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Maybe the Red Sox didn’t fleece the Dodgers

Former Red Sox first baseman Adrian Gonzalez and the Dodgers clinched their second straight NL West title Wednesday night.PAUL BUCK/EPA

It all ends for Boston’s Lost Boys of Summer. Starting Friday, the Red Sox play the final three games of their season in the cellar at Fenway Park, against the New York Yankees. The Hub will bid retiring Derek Jeter au revoir forever and baseball adieu until next April, when the World Series champion Washington Nationals come to town for the Sox’ home opener.

With a bite of autumn crispness in the air and the Red Sox concluding a disappointing season, summer has turned its back and turned up its collar. So, let’s send off the 2014 regular season with a few random baseball thoughts:


■  Maybe the landmark $263 million salary dump deal the Red Sox made in August 2012 with the Los Angeles Dodgers isn’t such a clear-cut win for the Sox after all. Saddled with the salaries of Adrian Gonzalez, Carl Crawford, and Josh Beckett, the Dodgers clinched their second straight National League West title on Wednesday night at Dodger Stadium.

Gonzalez leads the major leagues in runs batted in. Crawford missed a month and a half with a sprained left ankle, but has hit .317 with an .812 OPS since returning July 11, bringing his season totals to .295 with eight home runs and 46 RBIs. He has 23 steals, his most since 2010. Beckett’s contract comes off the books after this season. He is out for the year with a torn labrum in his hip and mulling retirement. But the cantankerous Texan threw a no-hitter this season and was 6-6 with a 2.88 earned run average in 20 starts.

■  If Red Sox chairman Tom Werner and the other members of Major League Baseball’s pace of game committee want to speed up the proceedings they should clone Clayton Kershaw. I attended an Aug. 21 Kershaw start against the Padres at Dodger Stadium. Thanks to notorious LA traffic we arrived in our seats at 8:12 p.m. for a 7:10 start. It was the fifth inning. Kershaw, who ended up going eight innings, allowing one run and striking out 10, was throwing a no-hitter. The no-no was broken up by San Diego pitcher Tyson Ross in the sixth. The Dodgers won the game, 2-1. It ended at 9:33 p.m., West Coast time. Time of game: 2 hours, 23 minutes. My time for Dodger baseball: 1 hour, 21 minutes. I barely had time to put mustard on my Dodger Dog.


■  Jeter should play the final three games of the season against the Red Sox at Fenway Park. It wouldn’t sit well if the man who bloodied his face launching himself into the seats at the old Yankee Stadium to catch a foul ball against the Red Sox in the 12th inning of a tie game in 2004 decided to sit out at the end for historical appearances.

In an ideal world, Jeter’s last at-bat would come in pinstripes. But skipping Fenway would be the antithesis of the essence of Jeter. He is a player whose career has been defined by his ability to do the right thing with class and grace, both on and off the field.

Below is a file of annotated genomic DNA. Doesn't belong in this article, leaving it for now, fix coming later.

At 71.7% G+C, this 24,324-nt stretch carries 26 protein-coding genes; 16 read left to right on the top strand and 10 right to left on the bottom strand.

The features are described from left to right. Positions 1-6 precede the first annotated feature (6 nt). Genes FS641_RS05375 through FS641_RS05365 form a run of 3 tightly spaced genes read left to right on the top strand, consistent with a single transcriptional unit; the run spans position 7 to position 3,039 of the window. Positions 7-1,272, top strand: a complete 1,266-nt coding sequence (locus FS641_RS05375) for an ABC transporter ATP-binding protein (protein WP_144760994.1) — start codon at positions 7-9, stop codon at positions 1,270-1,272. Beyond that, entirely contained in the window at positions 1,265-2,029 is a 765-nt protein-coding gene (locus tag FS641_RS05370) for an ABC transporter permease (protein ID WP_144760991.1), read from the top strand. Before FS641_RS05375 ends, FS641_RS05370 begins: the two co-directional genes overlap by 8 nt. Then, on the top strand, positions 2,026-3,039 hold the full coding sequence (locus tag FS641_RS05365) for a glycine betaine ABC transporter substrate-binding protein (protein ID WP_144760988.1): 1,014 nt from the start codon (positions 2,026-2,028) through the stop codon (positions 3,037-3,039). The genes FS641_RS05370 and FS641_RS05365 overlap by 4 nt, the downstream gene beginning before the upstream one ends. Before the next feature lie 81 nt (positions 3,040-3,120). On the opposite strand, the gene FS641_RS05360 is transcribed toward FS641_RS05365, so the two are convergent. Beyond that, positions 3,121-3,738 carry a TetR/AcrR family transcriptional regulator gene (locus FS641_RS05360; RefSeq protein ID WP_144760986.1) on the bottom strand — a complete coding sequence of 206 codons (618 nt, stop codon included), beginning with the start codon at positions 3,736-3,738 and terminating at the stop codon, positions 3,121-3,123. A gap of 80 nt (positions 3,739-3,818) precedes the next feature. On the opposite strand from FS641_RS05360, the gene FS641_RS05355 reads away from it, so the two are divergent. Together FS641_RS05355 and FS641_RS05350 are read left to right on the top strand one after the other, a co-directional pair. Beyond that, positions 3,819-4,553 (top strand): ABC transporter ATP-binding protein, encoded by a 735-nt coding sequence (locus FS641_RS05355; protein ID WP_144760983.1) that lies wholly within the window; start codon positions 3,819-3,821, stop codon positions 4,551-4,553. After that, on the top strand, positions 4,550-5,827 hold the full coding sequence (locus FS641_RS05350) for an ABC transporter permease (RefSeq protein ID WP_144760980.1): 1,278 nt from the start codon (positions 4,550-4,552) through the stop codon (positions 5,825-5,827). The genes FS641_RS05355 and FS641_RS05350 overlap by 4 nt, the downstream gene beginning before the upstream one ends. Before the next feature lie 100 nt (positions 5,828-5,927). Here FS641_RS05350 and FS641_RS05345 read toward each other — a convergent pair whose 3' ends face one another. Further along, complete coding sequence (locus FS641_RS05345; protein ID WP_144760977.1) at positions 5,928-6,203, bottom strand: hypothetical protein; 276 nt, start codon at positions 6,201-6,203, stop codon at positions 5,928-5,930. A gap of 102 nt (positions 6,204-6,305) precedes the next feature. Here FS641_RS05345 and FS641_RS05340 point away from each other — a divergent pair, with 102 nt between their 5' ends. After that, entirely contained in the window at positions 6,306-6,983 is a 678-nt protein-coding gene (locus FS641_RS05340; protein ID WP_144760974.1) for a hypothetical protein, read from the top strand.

■  My signature memory of Jeter came at Fenway Park in 1998. A Yankees team that would go on to win the World Series and a club-record 114 games clinched the American League East crown at Fenway on Sept. 9. Jeter went 2 for 4 with a pair of solo home runs to center field off Tim Wakefield that should have had their own flight numbers.


That game spawned one of my greatest sports regrets. Emotionally scarred by watching the Bronx Bombers celebrate on the fabled Fenway lawn, I turned down tickets to Game 4 of the 2004 American League Championship Series. Thanks, Derek.

■  Good thing the Red Sox signed Grady Sizemore instead of trading for the washed-up Matt Kemp. Kemp had six years and $128 million remaining on his deal entering this season, but the Dodgers would have eaten a portion of that to facilitate a trade. Kemp entered Thursday ranked seventh among qualified outfielders in OPS at .842. The players ahead of him were: Andrew McCutchen, Giancarlo Stanton, Jose Bautista, Mike Trout, Michael Brantley, and Yasiel Puig. The highest-ranked Red Sox outfielder was Yoenis Cespedes, who ranked 27th (.756).

Kemp’s defense is unquestionably subpar. But the ubiquitous WAR stat seems to overemphasize defensive play, which still remains more nebulous in relation to contribution to team success than the obvious impact of a productive middle-of-the-order bat.

For example, rWAR, which is baseball-reference’s version, says that Daniel Nava (3.3) has been more valuable to the Red Sox this season than David Ortiz (2.9).

■  The Sox have to find a place for Markus Lynn Betts next season. Mookie is the leadoff hitter this team so sorely lacked after the departure of Jacoby Ellsbury. It’s difficult to understand why the Sox are so resistant to the idea of exploring his ability to play third base or shortstop, the position he was drafted at and initially played in the minors.


If the team wants to focus on Betts remaining an outfielder, it has to clear a spot for him. Right now, the Sox have more outfielders than concrete answers about how they’ll be a better team next year. Betts could be one of those answers.

■  It’s hard not to pull for the Kansas City Royals to make the playoffs for the first time since 1985, as they stagger to the finish line. We know a thing or two about ignominious baseball droughts in these parts. There are 30-year-old Royals fans who have no recollection of watching their team play playoff baseball. That just seems cruel.

■  The wrist discomfort of Ortiz is alarming. For all the folks who derided him for maneuvering for a contract extension, he turned in another 30-homer, 100-RBI season. If the Sox can’t count on that type of production in their lineup for 2015, that immediately jumps to the top of the list of offseason concerns.

Christopher L. Gasper is a Globe columnist. He can be reached at cgasper@globe.com. Follow him on Twitter @cgasper.